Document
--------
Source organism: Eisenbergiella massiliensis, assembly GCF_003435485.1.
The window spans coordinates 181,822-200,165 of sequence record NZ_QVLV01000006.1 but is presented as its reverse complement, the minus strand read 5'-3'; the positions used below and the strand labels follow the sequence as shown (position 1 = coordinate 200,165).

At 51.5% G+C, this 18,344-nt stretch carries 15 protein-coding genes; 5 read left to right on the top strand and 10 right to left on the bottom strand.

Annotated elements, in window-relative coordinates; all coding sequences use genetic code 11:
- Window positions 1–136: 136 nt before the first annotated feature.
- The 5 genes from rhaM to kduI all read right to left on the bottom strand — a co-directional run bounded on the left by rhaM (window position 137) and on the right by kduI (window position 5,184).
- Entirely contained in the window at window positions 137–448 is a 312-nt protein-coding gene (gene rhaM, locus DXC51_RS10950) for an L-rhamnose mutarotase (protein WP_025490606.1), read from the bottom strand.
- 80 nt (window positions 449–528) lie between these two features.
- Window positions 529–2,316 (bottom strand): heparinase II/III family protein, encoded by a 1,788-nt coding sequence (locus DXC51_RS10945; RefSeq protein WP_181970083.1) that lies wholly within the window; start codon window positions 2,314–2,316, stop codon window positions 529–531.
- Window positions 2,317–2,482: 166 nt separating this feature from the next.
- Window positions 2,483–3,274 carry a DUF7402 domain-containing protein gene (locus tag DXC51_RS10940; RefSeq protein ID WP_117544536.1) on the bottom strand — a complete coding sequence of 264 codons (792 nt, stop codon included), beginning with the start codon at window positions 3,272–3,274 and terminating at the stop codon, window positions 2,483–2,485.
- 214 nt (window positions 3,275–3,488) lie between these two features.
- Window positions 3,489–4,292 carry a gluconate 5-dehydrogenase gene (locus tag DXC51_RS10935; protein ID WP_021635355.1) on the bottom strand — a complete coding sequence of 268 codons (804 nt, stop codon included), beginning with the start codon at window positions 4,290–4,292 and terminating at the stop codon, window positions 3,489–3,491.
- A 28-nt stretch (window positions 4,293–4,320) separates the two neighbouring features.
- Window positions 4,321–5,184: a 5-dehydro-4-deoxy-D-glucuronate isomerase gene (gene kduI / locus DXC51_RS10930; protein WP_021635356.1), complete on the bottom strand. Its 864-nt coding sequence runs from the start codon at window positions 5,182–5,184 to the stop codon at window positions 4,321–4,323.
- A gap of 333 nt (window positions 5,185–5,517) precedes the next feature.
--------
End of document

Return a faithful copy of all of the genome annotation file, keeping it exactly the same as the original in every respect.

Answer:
Source organism: Eisenbergiella massiliensis, assembly GCF_003435485.1.
The window spans coordinates 181,822-200,165 of sequence record NZ_QVLV01000006.1 but is presented as its reverse complement, the minus strand read 5'-3'; the positions used below and the strand labels follow the sequence as shown (position 1 = coordinate 200,165).

At 51.5% G+C, this 18,344-nt stretch carries 15 protein-coding genes; 5 read left to right on the top strand and 10 right to left on the bottom strand.

Annotated elements, in window-relative coordinates; all coding sequences use genetic code 11:
- Window positions 1–136: 136 nt before the first annotated feature.
- The 5 genes from rhaM to kduI all read right to left on the bottom strand — a co-directional run bounded on the left by rhaM (window position 137) and on the right by kduI (window position 5,184).
- Entirely contained in the window at window positions 137–448 is a 312-nt protein-coding gene (gene rhaM, locus DXC51_RS10950) for an L-rhamnose mutarotase (protein WP_025490606.1), read from the bottom strand.
- 80 nt (window positions 449–528) lie between these two features.
- Window positions 529–2,316 (bottom strand): heparinase II/III family protein, encoded by a 1,788-nt coding sequence (locus DXC51_RS10945; RefSeq protein WP_181970083.1) that lies wholly within the window; start codon window positions 2,314–2,316, stop codon window positions 529–531.
- Window positions 2,317–2,482: 166 nt separating this feature from the next.
- Window positions 2,483–3,274 carry a DUF7402 domain-containing protein gene (locus tag DXC51_RS10940; RefSeq protein ID WP_117544536.1) on the bottom strand — a complete coding sequence of 264 codons (792 nt, stop codon included), beginning with the start codon at window positions 3,272–3,274 and terminating at the stop codon, window positions 2,483–2,485.
- 214 nt (window positions 3,275–3,488) lie between these two features.
- Window positions 3,489–4,292 carry a gluconate 5-dehydrogenase gene (locus tag DXC51_RS10935; protein ID WP_021635355.1) on the bottom strand — a complete coding sequence of 268 codons (804 nt, stop codon included), beginning with the start codon at window positions 4,290–4,292 and terminating at the stop codon, window positions 3,489–3,491.
- A 28-nt stretch (window positions 4,293–4,320) separates the two neighbouring features.
- Window positions 4,321–5,184: a 5-dehydro-4-deoxy-D-glucuronate isomerase gene (gene kduI / locus DXC51_RS10930; protein WP_021635356.1), complete on the bottom strand. Its 864-nt coding sequence runs from the start codon at window positions 5,182–5,184 to the stop codon at window positions 4,321–4,323.
- A gap of 333 nt (window positions 5,185–5,517) precedes the next feature.